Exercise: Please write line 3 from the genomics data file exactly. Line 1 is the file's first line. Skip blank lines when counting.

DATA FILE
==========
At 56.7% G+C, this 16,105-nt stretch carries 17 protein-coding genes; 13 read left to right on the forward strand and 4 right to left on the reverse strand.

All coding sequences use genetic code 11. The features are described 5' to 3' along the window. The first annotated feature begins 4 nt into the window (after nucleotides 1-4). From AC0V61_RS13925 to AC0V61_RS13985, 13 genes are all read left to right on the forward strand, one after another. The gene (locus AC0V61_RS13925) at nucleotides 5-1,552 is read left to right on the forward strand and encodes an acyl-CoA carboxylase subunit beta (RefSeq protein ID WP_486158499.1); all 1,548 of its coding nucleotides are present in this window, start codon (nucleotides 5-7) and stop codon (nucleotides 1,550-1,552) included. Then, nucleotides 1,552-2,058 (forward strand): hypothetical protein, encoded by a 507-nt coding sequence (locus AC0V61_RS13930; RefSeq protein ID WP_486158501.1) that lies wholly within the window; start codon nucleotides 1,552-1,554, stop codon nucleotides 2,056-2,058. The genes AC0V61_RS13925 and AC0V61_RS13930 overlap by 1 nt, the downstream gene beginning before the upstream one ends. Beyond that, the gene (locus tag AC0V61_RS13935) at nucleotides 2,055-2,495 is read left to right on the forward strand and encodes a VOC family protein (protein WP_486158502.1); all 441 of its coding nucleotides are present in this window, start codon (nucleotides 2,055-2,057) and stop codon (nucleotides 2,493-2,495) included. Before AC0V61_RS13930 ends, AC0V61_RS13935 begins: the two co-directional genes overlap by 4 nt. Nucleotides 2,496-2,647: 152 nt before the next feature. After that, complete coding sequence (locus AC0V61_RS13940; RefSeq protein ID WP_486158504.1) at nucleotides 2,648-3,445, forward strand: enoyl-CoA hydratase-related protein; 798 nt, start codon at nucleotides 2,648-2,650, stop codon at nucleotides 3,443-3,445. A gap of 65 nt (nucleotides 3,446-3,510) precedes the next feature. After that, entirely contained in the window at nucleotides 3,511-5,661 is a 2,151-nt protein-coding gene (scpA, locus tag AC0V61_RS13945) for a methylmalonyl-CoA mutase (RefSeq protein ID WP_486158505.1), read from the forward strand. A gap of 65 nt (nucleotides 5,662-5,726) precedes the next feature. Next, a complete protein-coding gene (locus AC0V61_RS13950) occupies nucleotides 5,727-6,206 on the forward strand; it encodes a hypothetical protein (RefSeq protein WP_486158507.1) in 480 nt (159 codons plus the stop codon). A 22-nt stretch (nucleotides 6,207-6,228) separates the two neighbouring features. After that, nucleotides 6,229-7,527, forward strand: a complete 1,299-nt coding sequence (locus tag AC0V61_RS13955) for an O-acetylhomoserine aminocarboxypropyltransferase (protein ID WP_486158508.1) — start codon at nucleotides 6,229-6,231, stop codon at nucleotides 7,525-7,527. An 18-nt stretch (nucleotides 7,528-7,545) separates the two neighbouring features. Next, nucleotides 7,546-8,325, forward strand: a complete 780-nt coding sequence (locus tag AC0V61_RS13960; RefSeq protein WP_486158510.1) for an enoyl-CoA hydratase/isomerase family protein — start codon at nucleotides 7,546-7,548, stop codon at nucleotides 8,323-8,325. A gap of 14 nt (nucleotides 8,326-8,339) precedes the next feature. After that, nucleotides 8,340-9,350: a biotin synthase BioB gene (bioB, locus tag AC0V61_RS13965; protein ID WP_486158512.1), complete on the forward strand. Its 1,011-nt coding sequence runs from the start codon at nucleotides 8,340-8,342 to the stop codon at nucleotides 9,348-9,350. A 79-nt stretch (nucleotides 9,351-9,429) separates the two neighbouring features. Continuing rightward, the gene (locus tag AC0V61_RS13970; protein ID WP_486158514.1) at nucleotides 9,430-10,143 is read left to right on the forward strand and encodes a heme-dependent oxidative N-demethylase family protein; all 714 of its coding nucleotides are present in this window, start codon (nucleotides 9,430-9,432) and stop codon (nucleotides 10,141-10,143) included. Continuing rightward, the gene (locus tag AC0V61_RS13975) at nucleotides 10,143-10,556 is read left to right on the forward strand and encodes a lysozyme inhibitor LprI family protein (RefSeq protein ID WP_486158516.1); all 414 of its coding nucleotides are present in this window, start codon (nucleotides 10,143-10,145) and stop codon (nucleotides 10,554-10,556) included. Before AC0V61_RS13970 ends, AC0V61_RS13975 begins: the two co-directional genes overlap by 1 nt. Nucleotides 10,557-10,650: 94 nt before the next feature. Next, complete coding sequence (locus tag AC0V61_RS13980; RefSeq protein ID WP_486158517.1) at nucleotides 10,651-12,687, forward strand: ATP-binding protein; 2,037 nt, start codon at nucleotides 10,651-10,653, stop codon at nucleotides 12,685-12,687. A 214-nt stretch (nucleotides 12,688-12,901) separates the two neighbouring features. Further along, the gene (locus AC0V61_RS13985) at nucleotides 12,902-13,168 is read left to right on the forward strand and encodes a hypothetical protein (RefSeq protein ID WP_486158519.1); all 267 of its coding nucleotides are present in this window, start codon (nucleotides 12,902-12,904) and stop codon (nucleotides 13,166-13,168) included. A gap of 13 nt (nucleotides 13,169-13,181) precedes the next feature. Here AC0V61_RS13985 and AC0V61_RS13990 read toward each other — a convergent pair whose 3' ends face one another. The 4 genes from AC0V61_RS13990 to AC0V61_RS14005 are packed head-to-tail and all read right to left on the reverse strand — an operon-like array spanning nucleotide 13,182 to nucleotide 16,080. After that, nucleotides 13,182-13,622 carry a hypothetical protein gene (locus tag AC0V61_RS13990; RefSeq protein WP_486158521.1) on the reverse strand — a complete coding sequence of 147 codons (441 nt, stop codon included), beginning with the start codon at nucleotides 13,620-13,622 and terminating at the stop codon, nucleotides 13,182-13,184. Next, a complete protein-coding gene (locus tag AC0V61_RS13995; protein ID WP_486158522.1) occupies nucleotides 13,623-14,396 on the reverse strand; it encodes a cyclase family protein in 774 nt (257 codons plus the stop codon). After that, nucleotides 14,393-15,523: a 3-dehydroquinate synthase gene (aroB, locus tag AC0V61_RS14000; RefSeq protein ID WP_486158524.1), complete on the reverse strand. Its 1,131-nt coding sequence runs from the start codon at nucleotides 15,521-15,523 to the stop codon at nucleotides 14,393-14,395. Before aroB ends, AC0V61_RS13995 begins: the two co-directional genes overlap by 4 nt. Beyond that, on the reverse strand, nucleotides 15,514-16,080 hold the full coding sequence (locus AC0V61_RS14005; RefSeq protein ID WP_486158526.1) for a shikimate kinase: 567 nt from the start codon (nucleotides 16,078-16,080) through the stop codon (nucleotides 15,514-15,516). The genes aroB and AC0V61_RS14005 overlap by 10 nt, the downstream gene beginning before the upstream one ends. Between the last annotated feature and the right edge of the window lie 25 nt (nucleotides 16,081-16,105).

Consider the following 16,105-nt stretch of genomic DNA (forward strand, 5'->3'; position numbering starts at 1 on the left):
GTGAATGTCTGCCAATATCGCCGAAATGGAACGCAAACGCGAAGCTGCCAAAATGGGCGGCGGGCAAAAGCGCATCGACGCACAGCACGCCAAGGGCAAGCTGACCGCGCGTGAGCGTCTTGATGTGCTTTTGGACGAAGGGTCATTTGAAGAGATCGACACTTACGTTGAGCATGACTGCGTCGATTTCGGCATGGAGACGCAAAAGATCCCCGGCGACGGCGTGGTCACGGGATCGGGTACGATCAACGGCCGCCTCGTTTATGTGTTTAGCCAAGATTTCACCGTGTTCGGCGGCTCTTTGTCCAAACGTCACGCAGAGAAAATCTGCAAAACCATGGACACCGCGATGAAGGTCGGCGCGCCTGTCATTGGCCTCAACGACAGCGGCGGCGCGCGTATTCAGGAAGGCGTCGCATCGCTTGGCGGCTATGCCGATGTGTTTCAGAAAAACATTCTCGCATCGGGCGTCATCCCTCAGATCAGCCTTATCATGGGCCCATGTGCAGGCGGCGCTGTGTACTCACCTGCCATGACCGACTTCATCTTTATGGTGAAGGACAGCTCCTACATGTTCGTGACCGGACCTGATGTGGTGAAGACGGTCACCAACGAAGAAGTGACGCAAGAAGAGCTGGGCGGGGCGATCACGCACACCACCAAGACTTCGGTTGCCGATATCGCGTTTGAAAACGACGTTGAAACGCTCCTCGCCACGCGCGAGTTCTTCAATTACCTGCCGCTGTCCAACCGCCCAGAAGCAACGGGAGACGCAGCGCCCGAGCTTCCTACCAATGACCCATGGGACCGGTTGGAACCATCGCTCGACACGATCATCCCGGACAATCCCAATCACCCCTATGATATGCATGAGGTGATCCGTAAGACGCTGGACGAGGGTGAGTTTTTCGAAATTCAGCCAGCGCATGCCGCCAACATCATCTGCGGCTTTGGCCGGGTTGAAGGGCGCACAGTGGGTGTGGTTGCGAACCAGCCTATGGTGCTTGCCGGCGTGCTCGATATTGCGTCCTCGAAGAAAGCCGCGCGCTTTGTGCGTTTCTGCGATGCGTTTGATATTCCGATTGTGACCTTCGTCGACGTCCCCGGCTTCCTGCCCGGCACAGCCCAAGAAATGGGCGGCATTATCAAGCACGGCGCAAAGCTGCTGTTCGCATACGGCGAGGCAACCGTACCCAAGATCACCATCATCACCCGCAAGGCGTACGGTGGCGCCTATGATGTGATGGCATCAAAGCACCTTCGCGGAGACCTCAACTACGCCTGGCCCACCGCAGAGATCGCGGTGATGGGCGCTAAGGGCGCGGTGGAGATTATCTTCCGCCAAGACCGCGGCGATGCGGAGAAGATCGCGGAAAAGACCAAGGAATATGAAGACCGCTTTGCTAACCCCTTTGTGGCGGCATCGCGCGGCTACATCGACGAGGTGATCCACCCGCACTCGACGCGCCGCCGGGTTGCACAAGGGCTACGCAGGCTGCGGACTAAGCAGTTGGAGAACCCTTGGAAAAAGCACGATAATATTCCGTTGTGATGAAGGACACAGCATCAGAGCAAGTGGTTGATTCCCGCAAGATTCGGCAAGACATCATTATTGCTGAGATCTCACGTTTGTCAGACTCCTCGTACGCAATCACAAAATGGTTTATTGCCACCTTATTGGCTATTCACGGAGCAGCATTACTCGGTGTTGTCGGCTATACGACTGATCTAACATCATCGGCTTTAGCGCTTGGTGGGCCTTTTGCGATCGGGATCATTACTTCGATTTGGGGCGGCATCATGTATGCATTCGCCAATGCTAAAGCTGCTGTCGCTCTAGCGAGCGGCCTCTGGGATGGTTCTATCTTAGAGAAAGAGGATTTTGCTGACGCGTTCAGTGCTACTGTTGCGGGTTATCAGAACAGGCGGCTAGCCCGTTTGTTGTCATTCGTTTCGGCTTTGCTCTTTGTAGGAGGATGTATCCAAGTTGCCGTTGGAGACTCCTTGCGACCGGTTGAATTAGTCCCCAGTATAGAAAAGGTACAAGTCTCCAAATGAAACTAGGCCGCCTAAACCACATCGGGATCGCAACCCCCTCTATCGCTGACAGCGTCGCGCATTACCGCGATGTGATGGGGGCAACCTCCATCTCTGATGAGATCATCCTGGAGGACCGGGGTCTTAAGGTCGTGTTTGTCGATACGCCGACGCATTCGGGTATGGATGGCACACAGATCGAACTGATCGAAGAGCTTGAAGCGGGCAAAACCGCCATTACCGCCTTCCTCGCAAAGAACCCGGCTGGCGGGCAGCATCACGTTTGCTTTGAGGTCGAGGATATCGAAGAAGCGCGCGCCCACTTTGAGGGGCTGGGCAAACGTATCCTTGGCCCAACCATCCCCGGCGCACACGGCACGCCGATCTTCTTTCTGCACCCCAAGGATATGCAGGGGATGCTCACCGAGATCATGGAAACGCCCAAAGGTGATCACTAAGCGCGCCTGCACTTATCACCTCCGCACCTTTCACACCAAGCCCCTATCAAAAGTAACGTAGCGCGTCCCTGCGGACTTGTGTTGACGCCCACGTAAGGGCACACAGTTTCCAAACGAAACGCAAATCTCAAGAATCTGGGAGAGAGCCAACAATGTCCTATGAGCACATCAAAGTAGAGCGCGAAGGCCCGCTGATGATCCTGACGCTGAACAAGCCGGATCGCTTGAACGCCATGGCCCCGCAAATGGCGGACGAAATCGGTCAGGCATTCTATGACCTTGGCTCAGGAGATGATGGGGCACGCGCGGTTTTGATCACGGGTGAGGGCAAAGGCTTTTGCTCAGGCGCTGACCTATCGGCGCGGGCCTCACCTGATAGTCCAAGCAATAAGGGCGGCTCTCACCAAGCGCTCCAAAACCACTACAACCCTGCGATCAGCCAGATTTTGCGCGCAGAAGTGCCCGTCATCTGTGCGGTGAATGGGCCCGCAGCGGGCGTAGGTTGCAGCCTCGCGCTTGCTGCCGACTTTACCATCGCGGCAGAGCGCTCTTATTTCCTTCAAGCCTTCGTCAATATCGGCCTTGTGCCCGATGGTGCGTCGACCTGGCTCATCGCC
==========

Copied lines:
Consider the following 16,105-nt stretch of genomic DNA (forward strand, 5'->3'; position numbering starts at 1 on the left):